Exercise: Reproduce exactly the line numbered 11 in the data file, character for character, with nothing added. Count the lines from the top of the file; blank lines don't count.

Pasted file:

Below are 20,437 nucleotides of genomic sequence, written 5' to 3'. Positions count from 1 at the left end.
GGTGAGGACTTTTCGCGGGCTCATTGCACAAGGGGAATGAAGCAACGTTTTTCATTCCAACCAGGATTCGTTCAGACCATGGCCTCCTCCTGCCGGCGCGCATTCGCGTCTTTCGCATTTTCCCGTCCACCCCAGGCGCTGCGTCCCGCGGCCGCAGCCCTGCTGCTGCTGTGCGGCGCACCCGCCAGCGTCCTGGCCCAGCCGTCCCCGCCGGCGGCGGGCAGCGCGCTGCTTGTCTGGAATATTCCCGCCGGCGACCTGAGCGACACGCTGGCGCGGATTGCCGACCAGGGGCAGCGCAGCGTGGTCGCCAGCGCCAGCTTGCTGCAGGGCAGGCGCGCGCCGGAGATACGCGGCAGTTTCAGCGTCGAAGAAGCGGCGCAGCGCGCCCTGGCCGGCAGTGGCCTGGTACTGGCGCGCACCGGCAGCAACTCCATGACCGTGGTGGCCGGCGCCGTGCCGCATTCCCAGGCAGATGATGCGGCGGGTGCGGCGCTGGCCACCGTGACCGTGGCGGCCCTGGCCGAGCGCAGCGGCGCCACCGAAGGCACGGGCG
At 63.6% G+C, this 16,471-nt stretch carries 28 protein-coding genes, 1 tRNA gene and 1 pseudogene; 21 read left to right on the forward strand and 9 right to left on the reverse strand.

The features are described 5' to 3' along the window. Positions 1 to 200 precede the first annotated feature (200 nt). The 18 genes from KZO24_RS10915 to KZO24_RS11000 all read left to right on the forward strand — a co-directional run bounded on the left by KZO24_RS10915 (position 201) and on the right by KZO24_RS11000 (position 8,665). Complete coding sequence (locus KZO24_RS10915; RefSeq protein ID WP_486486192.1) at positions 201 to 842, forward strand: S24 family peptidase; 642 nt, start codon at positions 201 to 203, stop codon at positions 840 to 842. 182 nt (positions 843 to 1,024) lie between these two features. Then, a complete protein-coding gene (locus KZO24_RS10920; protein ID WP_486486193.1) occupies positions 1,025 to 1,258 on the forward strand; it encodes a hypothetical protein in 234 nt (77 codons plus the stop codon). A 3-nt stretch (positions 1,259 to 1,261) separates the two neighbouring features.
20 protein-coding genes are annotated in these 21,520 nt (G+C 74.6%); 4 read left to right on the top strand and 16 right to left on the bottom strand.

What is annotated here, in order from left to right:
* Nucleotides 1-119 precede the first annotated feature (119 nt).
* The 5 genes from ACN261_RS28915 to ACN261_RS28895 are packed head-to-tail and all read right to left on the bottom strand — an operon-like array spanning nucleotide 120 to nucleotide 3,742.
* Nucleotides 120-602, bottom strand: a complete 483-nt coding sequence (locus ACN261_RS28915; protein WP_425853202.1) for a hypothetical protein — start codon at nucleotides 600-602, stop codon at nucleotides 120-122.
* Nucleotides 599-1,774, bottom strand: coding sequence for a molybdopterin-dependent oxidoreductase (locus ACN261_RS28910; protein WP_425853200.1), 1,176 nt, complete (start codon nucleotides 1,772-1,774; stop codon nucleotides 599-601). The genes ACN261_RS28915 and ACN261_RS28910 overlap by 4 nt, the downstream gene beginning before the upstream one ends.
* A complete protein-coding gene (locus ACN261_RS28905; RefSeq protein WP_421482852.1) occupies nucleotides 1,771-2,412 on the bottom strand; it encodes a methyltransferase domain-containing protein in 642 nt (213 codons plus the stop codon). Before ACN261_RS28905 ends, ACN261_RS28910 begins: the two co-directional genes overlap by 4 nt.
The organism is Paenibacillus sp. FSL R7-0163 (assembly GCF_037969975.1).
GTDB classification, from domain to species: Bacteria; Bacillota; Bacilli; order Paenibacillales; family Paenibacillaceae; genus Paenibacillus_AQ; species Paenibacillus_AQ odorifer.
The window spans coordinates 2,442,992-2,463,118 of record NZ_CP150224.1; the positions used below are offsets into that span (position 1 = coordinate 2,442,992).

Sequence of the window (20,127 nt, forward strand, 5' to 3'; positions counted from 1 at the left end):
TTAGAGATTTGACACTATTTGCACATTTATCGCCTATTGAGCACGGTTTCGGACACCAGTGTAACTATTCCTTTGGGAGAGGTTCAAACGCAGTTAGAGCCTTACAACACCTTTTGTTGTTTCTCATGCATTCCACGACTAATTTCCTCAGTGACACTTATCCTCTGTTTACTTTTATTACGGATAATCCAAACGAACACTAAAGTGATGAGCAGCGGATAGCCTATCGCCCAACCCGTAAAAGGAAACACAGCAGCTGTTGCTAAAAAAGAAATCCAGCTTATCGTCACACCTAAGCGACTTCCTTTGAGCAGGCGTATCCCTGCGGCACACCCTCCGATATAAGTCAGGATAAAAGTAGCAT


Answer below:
* A complete protein-coding gene (locus ACN261_RS28905; RefSeq protein WP_421482852.1) occupies nucleotides 1,771-2,412 on the bottom strand; it encodes a methyltransferase domain-containing protein in 642 nt (213 codons plus the stop codon). Before ACN261_RS28905 ends, ACN261_RS28910 begins: the two co-directional genes overlap by 4 nt.